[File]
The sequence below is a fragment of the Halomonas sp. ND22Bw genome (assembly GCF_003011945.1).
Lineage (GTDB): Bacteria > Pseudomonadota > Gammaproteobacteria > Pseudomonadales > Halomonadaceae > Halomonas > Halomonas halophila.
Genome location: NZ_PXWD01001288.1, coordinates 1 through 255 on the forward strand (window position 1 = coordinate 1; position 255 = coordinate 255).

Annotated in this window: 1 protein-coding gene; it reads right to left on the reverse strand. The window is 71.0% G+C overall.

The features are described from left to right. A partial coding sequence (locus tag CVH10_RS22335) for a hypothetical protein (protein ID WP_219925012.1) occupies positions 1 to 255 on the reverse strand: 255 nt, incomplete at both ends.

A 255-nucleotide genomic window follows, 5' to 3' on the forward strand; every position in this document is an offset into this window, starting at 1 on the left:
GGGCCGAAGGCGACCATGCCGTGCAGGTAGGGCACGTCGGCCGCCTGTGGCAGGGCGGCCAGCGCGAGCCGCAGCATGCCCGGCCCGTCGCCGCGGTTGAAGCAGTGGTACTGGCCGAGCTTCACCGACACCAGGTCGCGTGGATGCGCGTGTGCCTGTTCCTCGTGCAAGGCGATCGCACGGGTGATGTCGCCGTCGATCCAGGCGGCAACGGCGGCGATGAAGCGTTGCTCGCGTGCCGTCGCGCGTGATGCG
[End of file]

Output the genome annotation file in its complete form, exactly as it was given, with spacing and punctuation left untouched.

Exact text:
The sequence below is a fragment of the Halomonas sp. ND22Bw genome (assembly GCF_003011945.1).
Lineage (GTDB): Bacteria > Pseudomonadota > Gammaproteobacteria > Pseudomonadales > Halomonadaceae > Halomonas > Halomonas halophila.
Genome location: NZ_PXWD01001288.1, coordinates 1 through 255 on the forward strand (window position 1 = coordinate 1; position 255 = coordinate 255).

Annotated in this window: 1 protein-coding gene; it reads right to left on the reverse strand. The window is 71.0% G+C overall.

The features are described from left to right. A partial coding sequence (locus tag CVH10_RS22335) for a hypothetical protein (protein ID WP_219925012.1) occupies positions 1 to 255 on the reverse strand: 255 nt, incomplete at both ends.

A 255-nucleotide genomic window follows, 5' to 3' on the forward strand; every position in this document is an offset into this window, starting at 1 on the left:
GGGCCGAAGGCGACCATGCCGTGCAGGTAGGGCACGTCGGCCGCCTGTGGCAGGGCGGCCAGCGCGAGCCGCAGCATGCCCGGCCCGTCGCCGCGGTTGAAGCAGTGGTACTGGCCGAGCTTCACCGACACCAGGTCGCGTGGATGCGCGTGTGCCTGTTCCTCGTGCAAGGCGATCGCACGGGTGATGTCGCCGTCGATCCAGGCGGCAACGGCGGCGATGAAGCGTTGCTCGCGTGCCGTCGCGCGTGATGCG